US6507779B2 (en) * 1995-06-07 2003-01-14 Automotive Technologies International, Inc. Vehicle rear seat monitor
US6396397B1 (en) * 1993-02-26 2002-05-28 Donnelly Corporation Vehicle imaging system with stereo imaging
FR2726144B1 (en) * 1994-10-24 1996-11-29 Valeo Vision Method and improving night vision device, especially for motor vehicle
US6356376B1 (en) * 1997-04-02 2002-03-12 Gentex Corporation Electrochromic rearview mirror incorporating a third surface metal reflector and a display/signal light
US6611610B1 (en) * 1997-04-02 2003-08-26 Gentex Corporation Vehicle lamp control
DE19861428B4 (en) 1998-03-17 2008-01-10 Robert Bosch Gmbh optical sensor
EP1196306B1 (en) 1998-10-12 2004-06-16 Control Devices, Inc. Ambient light sensor
EP1147031B1 (en) * 1999-01-25 2011-12-28 Gentex Corporation Vehicle equipment control with semiconductor light sensors
US6184781B1 (en) * 1999-02-02 2001-02-06 Intel Corporation Rear looking vision system
JP4093515B2 (en) * 1999-05-12 2008-06-04 本田技研工業株式会社 Front and rear wheel drive vehicle
US6465962B1 (en) * 1999-10-25 2002-10-15 Sam Fu Vehicle auxiliary lamps installation kit
US6617564B2 (en) * 2001-10-04 2003-09-09 Gentex Corporation Moisture sensor utilizing stereo imaging with an image sensor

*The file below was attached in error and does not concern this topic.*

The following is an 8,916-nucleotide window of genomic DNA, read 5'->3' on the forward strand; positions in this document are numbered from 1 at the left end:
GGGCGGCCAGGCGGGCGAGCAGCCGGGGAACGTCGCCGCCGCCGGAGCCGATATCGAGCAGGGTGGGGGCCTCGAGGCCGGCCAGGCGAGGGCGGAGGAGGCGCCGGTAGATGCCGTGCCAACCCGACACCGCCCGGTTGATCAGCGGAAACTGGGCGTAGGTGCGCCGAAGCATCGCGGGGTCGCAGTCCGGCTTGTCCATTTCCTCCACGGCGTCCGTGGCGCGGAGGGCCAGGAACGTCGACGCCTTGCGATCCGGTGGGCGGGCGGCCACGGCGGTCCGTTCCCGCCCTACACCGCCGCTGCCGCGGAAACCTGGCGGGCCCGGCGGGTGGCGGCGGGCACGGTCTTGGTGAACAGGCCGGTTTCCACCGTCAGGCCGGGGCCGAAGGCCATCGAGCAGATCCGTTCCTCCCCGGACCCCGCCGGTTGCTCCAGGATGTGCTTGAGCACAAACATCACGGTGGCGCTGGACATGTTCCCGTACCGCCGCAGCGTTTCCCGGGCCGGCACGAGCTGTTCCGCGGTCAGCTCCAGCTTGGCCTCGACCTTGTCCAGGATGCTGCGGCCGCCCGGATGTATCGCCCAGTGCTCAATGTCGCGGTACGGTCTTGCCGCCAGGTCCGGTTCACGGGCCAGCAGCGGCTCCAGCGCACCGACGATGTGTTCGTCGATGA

Patent Citations (102)

* Cited by examiner, † Cited by third party
Publication number Priority date Publication date Assignee Title
US2131888A (en) 1933-11-06 1938-10-04 Floyd M Harris Automobile lighting system
US2632040A (en) 1952-05-01 1953-03-17 Rabinow Jacob Automatic headlight dimmer
US2827594A (en) 1954-09-02 1958-03-18 Rabinow Jacob Color discriminating headlight dimmer
US3179845A (en) 1961-05-01 1965-04-20 Kulwiec Chester Headlight illumination and signaling system for motor vehicles
US3581276A (en) 1968-03-22 1971-05-25 Essex International Inc Vehicle light control and warning indicator system
US3663819A (en) 1969-07-23 1972-05-16 Lucas Industries Ltd Road vehicle lighting system in which same shutter obscures photocell when system is operative and when it is not energized
US4151526A (en) 1976-07-08 1979-04-24 Nippon Soken, Inc. Obstacle detecting radar apparatus for a motor vehicle or the like
US4139801A (en) 1977-01-26 1979-02-13 Linares Raul F Automatic automobile light control system
US4258979A (en) 1978-12-08 1981-03-31 Mahin William E Rear view mirror assembly
US4236099A (en) 1979-03-05 1980-11-25 Irving Rosenblum Automatic headlight system
US4376909A (en) 1979-04-13 1983-03-15 Honda Giken Kogyo Kabushiki Kaisha Automatic light control for automotive vehicles
US4479149A (en) 1979-06-25 1984-10-23 Canon Kabushiki Kaisha Photo-electric converter and image forming apparatus incorporating the same
US4286308A (en) 1979-09-04 1981-08-25 Polaroid Corporation Apparatus and method for reducing headlight glare